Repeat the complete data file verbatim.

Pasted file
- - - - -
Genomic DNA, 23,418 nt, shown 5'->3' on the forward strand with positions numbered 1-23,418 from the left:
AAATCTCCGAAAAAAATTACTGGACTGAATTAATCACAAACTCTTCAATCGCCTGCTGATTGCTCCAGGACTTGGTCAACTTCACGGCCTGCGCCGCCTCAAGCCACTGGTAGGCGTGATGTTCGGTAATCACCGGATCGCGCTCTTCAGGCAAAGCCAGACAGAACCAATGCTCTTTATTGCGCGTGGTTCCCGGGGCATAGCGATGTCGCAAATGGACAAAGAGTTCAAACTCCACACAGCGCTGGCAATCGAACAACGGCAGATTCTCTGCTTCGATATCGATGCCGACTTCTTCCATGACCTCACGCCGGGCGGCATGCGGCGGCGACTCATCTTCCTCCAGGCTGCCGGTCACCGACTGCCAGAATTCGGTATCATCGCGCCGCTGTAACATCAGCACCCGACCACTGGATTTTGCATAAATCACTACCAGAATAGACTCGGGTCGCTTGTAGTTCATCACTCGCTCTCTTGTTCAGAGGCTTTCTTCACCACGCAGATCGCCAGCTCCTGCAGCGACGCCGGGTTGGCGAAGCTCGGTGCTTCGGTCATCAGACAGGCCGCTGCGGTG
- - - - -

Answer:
Genomic DNA, 23,418 nt, shown 5'->3' on the forward strand with positions numbered 1-23,418 from the left:
AAATCTCCGAAAAAAATTACTGGACTGAATTAATCACAAACTCTTCAATCGCCTGCTGATTGCTCCAGGACTTGGTCAACTTCACGGCCTGCGCCGCCTCAAGCCACTGGTAGGCGTGATGTTCGGTAATCACCGGATCGCGCTCTTCAGGCAAAGCCAGACAGAACCAATGCTCTTTATTGCGCGTGGTTCCCGGGGCATAGCGATGTCGCAAATGGACAAAGAGTTCAAACTCCACACAGCGCTGGCAATCGAACAACGGCAGATTCTCTGCTTCGATATCGATGCCGACTTCTTCCATGACCTCACGCCGGGCGGCATGCGGCGGCGACTCATCTTCCTCCAGGCTGCCGGTCACCGACTGCCAGAATTCGGTATCATCGCGCCGCTGTAACATCAGCACCCGACCACTGGATTTTGCATAAATCACTACCAGAATAGACTCGGGTCGCTTGTAGTTCATCACTCGCTCTCTTGTTCAGAGGCTTTCTTCACCACGCAGATCGCCAGCTCCTGCAGCGACGCCGGGTTGGCGAAGCTCGGTGCTTCGGTCATCAGACAGGCCGCTGCGGTG